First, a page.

February - May 2018
Home Institution: University of Bern
Project: At the Seaside: Littoral Space in Modernist Literature
If human character changed in or about December 1910, as Virginia Woolf famously claimed, one of the sites where this change took place and became most conspicuously visible was the seaside. In modernism the seaside became a privileged space for experimental practices that marked a break with the preceding era. As a heterotopia in which the rules of everyday life were temporarily suspended, it enabled new modes of physical pleasure and different technologies of the self. Swimming, beach sports, sunbathing and nudism were devices of performative identity construction which contributed to a new view of the human body. As a vacation site, but also a site of international commerce, it was a casual meeting-place for members of different classes, professions, nations, religious denominations and political allegiances. But the seaside was not simply an unregulated contact zone. It was also a contested site of political, and increasingly racial, conflict and exclusion; for example, several Baltic seaside resorts advertised themselves as judenfrei – free of Jews – some years before the Nazis’ advent to power.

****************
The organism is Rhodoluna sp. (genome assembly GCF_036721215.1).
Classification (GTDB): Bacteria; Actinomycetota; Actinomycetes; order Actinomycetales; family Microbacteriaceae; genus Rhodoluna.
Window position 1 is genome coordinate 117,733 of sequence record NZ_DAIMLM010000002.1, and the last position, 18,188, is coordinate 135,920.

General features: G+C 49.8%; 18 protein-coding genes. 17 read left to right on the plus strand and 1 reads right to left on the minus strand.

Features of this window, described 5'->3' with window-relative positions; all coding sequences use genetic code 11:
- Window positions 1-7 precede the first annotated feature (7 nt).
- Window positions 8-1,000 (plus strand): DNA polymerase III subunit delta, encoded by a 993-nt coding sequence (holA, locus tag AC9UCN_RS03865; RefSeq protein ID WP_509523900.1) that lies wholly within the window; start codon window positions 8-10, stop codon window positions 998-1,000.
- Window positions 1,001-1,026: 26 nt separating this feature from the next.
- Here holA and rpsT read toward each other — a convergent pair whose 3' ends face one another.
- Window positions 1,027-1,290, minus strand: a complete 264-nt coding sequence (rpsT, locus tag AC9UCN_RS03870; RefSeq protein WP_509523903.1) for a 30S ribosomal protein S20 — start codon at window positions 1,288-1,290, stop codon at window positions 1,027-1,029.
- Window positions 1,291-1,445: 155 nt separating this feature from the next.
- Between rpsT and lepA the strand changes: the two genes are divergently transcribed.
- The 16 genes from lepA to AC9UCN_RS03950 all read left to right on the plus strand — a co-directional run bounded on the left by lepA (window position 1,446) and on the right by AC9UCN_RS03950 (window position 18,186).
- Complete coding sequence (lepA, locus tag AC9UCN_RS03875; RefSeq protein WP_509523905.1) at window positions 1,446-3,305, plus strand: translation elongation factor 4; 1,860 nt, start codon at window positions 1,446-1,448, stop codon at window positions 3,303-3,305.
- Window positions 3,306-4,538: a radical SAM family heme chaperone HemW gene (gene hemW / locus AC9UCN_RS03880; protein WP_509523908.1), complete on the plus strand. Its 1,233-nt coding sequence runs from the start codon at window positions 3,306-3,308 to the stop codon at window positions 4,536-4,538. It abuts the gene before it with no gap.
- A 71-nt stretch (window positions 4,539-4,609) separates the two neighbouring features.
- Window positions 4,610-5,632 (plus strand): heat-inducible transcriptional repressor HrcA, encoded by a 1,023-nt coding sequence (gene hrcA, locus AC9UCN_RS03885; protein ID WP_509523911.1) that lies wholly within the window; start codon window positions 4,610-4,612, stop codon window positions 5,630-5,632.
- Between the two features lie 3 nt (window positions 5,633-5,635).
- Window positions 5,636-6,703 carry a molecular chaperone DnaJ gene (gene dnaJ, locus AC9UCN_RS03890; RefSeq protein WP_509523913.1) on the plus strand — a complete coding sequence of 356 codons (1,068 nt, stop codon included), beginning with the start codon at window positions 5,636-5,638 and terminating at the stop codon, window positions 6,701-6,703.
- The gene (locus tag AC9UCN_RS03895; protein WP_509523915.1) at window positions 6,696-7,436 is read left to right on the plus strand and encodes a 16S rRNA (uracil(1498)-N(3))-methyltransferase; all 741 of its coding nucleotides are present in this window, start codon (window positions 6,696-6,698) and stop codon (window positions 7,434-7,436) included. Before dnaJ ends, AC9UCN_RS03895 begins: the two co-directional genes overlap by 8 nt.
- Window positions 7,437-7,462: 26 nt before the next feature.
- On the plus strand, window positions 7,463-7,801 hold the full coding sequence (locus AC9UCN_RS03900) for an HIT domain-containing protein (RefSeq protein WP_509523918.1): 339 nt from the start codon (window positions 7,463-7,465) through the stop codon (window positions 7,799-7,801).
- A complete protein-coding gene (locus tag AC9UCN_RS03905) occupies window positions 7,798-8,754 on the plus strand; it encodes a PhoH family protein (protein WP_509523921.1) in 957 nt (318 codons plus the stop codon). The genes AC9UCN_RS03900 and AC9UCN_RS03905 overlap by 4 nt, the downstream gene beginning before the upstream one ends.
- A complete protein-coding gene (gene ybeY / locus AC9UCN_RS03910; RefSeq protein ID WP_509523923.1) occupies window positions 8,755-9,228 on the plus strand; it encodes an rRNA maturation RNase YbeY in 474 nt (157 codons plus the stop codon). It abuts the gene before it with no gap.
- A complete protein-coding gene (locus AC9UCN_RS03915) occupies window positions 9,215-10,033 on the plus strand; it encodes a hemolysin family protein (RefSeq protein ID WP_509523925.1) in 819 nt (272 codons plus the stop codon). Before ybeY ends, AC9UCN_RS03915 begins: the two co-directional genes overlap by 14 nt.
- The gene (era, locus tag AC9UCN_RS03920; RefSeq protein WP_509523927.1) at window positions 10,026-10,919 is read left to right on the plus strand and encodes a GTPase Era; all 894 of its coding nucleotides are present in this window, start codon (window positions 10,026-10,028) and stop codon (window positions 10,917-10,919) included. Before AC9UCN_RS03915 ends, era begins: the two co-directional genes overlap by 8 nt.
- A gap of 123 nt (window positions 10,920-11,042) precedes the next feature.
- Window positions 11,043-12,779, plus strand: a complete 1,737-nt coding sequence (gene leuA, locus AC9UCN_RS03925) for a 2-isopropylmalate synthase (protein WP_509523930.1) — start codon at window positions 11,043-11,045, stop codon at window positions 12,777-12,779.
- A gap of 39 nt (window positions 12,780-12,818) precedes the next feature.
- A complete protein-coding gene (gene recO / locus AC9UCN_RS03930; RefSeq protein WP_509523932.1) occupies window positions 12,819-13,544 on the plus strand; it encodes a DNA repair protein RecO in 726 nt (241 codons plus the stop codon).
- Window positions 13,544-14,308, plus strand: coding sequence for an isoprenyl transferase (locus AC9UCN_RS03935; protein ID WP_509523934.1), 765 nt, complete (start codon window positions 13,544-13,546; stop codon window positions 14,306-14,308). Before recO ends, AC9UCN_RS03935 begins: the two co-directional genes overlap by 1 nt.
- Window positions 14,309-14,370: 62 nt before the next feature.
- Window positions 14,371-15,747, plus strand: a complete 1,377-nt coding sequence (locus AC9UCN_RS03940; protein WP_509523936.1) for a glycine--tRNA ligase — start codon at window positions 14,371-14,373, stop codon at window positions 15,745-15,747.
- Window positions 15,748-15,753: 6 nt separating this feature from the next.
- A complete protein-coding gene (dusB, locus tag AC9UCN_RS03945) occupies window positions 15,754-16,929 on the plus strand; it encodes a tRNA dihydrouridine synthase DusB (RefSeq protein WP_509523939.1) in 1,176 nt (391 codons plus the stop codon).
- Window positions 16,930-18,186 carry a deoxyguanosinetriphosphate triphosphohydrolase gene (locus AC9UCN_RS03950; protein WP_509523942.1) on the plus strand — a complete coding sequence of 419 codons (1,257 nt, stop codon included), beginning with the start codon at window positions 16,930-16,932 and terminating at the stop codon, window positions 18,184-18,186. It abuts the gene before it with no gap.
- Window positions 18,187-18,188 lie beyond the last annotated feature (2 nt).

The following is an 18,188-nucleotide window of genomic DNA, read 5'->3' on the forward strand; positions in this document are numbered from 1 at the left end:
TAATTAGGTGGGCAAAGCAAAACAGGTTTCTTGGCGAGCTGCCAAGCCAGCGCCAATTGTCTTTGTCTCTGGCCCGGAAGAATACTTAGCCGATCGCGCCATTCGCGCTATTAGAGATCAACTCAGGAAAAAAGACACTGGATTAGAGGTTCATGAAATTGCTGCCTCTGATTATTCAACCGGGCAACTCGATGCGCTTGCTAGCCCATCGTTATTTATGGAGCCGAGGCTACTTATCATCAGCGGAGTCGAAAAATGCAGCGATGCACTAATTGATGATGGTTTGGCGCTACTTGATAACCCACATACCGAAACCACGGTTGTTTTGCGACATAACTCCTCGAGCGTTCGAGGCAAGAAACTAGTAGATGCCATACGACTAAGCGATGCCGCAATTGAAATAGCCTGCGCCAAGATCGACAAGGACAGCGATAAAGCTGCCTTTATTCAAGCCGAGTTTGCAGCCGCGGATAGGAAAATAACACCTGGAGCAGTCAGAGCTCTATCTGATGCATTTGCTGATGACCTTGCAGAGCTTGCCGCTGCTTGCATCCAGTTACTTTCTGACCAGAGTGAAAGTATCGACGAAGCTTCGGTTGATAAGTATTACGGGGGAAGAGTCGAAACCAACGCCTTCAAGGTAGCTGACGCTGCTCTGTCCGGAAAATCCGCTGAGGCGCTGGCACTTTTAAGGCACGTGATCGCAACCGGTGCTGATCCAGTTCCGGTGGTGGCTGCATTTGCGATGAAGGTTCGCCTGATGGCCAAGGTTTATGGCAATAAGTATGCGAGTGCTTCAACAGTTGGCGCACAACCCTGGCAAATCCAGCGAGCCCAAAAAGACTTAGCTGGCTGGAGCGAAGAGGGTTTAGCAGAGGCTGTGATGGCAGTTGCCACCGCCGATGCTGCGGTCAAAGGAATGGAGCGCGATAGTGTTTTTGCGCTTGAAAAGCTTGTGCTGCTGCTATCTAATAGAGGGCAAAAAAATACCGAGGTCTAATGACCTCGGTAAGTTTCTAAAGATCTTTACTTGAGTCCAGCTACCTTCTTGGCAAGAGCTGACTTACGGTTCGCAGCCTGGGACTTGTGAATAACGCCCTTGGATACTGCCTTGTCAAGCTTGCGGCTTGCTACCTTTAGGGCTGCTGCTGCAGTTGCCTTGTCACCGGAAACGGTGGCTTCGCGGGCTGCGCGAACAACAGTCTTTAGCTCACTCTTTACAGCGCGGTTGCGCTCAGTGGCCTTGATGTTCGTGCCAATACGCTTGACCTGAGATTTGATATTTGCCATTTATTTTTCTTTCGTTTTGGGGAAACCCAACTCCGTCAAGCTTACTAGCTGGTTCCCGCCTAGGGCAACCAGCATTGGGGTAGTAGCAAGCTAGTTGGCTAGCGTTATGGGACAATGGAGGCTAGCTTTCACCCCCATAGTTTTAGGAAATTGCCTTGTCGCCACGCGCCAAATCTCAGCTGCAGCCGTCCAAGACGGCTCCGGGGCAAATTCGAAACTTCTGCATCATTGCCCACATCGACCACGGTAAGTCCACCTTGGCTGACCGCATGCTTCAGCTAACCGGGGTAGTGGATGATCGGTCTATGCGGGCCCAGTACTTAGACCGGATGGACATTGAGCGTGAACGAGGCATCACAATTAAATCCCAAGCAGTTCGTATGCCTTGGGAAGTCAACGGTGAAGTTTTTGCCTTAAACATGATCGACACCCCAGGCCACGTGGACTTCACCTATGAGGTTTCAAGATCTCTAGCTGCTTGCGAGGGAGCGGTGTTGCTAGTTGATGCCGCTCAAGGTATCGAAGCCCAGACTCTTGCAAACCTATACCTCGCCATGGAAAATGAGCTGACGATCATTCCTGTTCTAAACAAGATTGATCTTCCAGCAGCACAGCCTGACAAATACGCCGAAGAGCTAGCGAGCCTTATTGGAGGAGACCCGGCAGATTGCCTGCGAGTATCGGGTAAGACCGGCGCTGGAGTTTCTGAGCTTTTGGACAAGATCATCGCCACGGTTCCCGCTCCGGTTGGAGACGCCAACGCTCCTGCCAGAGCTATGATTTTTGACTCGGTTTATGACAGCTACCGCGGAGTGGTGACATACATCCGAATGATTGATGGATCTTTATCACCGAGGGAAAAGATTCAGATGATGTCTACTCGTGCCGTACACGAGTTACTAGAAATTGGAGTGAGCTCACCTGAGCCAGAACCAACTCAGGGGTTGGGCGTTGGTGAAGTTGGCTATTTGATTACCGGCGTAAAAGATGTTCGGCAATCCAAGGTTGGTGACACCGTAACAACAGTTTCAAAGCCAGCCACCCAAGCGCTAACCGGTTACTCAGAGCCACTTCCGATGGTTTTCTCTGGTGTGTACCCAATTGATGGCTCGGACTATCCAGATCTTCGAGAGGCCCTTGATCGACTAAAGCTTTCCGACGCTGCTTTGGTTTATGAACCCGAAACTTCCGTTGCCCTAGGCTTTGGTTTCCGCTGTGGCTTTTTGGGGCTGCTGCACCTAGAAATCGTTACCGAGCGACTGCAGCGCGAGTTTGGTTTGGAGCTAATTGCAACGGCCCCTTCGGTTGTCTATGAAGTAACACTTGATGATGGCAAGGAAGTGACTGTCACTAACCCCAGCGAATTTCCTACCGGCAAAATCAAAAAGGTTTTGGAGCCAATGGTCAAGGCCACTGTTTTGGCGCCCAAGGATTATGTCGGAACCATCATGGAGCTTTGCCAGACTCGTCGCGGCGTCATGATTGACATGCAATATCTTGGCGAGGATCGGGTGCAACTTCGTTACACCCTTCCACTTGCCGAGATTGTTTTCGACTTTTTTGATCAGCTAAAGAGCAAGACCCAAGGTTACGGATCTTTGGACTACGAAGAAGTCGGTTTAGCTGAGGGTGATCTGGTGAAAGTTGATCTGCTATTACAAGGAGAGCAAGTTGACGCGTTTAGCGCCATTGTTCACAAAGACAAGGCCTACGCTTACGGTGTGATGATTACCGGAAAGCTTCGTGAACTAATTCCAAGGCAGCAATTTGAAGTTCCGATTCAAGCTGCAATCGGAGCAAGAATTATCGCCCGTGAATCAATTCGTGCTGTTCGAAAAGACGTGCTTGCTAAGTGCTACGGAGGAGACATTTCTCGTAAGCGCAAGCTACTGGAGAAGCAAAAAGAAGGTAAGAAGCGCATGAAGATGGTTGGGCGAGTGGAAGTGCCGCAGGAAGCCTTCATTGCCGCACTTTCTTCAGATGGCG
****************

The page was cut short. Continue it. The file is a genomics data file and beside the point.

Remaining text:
In my projected monograph, it is my aim to analyse the seaside as an important meta-geography and heterotopia of European modernism. The corpus will include novels, tales, diaries, letters and memoirs by authors from the modernist canon – James Joyce, Virginia Woolf, Christopher Isherwood, Thomas Mann, Eduard von Keyserling, and others – but also by authors with a wider popular appeal, such as Daphne Du Maurier, Dorothy Sayers and Agatha Christie. My study will also include the dark side of littoral space: the transformation of the seaside, in the late 1930s, from a site of pleasure to a fortified border area, an endangered departure zone – for the refugees desperately waiting for their transit visa in Marseille and other ports – and, ultimately, a potential site of invasion on the eve of the Second World War.